The businessman has donated to an array of political organizations as well both Republican and Democratic politicians.

He gave around $450,000 to the RNC and over $761,000 to the National Republican Senatorial Committee.

Party officials have not indicated yet what they will do with Wynn's donations. 

Wynn donated $729,217 to Trump's inauguration and has made major contributions to Sens. Dean HellerDean Arthur HellerTrump suggests Heller lost reelection bid because he was 'hostile' during 2016 presidential campaign Trump picks ex-oil lobbyist David Bernhardt for Interior secretary Oregon Dem top recipient of 2018 marijuana industry money, study finds MORE (D-Nev.), John McCainJohn Sidney McCainMellman: Where are good faith and integrity? GOP senator says Republicans didn't control Senate when they held majority Pence met with silence after mentioning Trump in Munich speech MORE (R-Ariz.) and former Rep. Joe HeckJoseph (Joe) John HeckAnti-Trump Republicans better look out — voters might send you packing How endangered GOP Sen. Dean Heller is seeking to hang on Bottom line MORE (R-Nev.). 

The mogul has also made smaller donations to various lawmakers, including Senate Majority Leader Mitch McConnellAddison (Mitch) Mitchell McConnellFox News has covered Ocasio-Cortez more than any 2020 Dem besides Warren: analysis Durbin after reading Green New Deal: 'What in the heck is this?' Dems think they're beating Trump in emergency declaration battle MORE (R-Ky.) and Sens. Marco RubioMarco Antonio RubioThe Hill's 12:30 Report: Trump escalates fight with NY Times The Hill's Morning Report - Can Bernie recapture 2016 magic? Venezuela puts spotlight on Rubio MORE (R-Fla.), Jeff FlakeJeffrey (Jeff) Lane FlakeTrump suggests Heller lost reelection bid because he was 'hostile' during 2016 presidential campaign Live coverage: Trump delivers State of the Union Sasse’s jabs at Trump spark talk of primary challenger MORE (R-Ariz.), Tim ScottTimothy (Tim) Eugene ScottSenate approves border bill that prevents shutdown Senate passes bill to make lynching a federal crime Partnerships paving the way to sustain and support Historically Black Colleges and Universities MORE (R-S.C.), Orrin HatchOrrin Grant HatchOrrin Hatch Foundation seeking million in taxpayer money to fund new center in his honor Mitch McConnell has shown the nation his version of power grab Overnight Health Care — Presented by PCMA — Utah Senate votes to scale back Medicaid expansion | Virginia abortion bill reignites debate | Grassley invites drug execs to testify | Conservative groups push back on e-cig crackdown MORE (R-Utah) and Bob CorkerRobert (Bob) Phillips CorkerSasse’s jabs at Trump spark talk of primary challenger RNC votes to give Trump 'undivided support' ahead of 2020 Sen. Risch has unique chance to guide Trump on foreign policy MORE (R-Tenn.).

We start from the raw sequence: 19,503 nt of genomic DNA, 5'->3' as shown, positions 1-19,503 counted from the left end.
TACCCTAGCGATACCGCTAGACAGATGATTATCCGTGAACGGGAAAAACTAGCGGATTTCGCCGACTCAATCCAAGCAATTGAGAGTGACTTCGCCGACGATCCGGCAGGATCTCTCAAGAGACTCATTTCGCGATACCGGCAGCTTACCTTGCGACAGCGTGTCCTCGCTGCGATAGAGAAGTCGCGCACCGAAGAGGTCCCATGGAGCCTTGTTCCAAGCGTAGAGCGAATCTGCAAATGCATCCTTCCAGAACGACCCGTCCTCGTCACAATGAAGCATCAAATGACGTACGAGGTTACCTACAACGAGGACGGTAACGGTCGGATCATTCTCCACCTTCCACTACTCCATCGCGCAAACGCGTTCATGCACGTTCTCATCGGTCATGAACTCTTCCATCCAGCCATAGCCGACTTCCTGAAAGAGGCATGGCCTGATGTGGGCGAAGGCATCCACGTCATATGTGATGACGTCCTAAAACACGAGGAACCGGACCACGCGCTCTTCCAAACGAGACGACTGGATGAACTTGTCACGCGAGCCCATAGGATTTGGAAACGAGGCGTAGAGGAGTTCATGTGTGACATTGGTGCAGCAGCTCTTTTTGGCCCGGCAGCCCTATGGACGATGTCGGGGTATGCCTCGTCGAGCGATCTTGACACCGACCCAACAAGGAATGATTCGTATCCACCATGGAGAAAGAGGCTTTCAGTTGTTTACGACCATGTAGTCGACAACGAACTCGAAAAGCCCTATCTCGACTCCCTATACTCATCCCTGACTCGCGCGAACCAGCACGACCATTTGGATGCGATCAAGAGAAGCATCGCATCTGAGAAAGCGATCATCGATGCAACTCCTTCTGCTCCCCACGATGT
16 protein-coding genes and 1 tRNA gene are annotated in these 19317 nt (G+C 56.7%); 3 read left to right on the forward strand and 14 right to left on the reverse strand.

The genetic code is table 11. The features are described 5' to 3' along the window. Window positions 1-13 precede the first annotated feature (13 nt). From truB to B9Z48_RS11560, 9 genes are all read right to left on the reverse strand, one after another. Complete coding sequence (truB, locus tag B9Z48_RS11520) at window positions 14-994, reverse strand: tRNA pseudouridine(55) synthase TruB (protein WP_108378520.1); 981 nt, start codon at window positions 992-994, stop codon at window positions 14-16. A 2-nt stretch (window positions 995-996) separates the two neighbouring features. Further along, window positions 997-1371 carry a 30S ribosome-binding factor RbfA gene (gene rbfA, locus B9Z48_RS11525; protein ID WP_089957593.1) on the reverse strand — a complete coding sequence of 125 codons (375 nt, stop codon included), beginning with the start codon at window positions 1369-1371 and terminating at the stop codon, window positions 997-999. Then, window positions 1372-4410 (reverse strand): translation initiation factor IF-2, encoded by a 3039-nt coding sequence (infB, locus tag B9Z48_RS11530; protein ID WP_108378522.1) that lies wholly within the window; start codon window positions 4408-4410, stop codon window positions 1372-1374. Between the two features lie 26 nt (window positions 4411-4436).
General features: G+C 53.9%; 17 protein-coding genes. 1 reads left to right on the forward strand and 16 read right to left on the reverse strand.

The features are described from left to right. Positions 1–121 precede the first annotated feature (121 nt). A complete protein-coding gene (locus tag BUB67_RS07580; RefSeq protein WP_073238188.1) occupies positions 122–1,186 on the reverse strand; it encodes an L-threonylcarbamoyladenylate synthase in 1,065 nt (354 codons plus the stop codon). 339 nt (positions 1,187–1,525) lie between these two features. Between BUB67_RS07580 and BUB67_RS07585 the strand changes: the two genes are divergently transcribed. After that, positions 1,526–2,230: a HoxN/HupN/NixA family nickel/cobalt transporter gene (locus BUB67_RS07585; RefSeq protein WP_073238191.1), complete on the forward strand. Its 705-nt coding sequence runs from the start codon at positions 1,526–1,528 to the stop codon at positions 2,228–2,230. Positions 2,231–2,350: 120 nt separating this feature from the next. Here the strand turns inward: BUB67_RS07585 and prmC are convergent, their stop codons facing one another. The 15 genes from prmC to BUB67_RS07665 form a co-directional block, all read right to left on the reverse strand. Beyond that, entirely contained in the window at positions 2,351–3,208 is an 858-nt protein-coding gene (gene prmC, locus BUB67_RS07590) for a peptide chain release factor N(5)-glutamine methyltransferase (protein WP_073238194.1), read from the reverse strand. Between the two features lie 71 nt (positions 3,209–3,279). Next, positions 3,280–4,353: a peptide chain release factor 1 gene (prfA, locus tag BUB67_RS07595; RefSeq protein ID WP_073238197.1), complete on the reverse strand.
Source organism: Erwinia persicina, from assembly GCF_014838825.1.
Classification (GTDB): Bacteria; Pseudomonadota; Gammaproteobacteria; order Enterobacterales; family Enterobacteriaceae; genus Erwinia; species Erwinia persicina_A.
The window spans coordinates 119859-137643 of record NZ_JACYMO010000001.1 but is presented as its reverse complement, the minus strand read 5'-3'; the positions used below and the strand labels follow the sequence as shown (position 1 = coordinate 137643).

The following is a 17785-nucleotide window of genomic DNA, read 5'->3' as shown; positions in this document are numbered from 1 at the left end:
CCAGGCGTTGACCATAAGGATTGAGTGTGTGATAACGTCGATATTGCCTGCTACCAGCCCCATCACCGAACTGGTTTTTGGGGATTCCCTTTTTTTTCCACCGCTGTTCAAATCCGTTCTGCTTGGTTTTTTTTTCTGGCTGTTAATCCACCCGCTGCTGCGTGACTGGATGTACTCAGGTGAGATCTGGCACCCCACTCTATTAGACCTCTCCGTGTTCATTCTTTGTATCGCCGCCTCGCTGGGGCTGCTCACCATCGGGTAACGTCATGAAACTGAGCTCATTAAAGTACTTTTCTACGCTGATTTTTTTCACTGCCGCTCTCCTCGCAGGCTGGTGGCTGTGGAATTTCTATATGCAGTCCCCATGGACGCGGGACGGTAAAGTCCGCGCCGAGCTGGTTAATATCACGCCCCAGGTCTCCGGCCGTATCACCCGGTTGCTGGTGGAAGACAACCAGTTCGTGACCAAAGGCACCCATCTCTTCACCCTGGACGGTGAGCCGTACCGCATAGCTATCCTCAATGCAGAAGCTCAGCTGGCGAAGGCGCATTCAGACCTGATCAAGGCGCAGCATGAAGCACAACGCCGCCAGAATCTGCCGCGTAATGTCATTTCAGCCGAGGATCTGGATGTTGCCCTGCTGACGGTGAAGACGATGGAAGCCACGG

Wynn has also made donations to Democrats, giving over $31,000 to former Sen. Harry ReidHarry Mason ReidSanders hires veteran progressive operative to manage 2020 bid Constitutional conservatives need to oppose the national emergency Klobuchar: 'I don't remember' conversation with Reid over alleged staff mistreatment MORE (D-Nev.) and smaller donations to former Vice President Joe BidenJoseph (Joe) Robinette BidenBiden tops declared 2020 Dems in New Hampshire poll O’Rourke not ruling out being vice presidential candidate Sanders on Trump insult: Crazy that president 'is a racist, a sexist, a xenophobe and a fraud' MORE and former Democratic presidential nominee Hillary ClintonHillary Diane Rodham ClintonFBI’s top lawyer believed Hillary Clinton should face charges, but was talked out of it Harris adds key Clinton aide, women of color to 2020 campaign: report Democrats more likely Trump's foil, than to foil Trump MORE.

Josh Delk contributed to this report, which was updated at 3:30 p.m.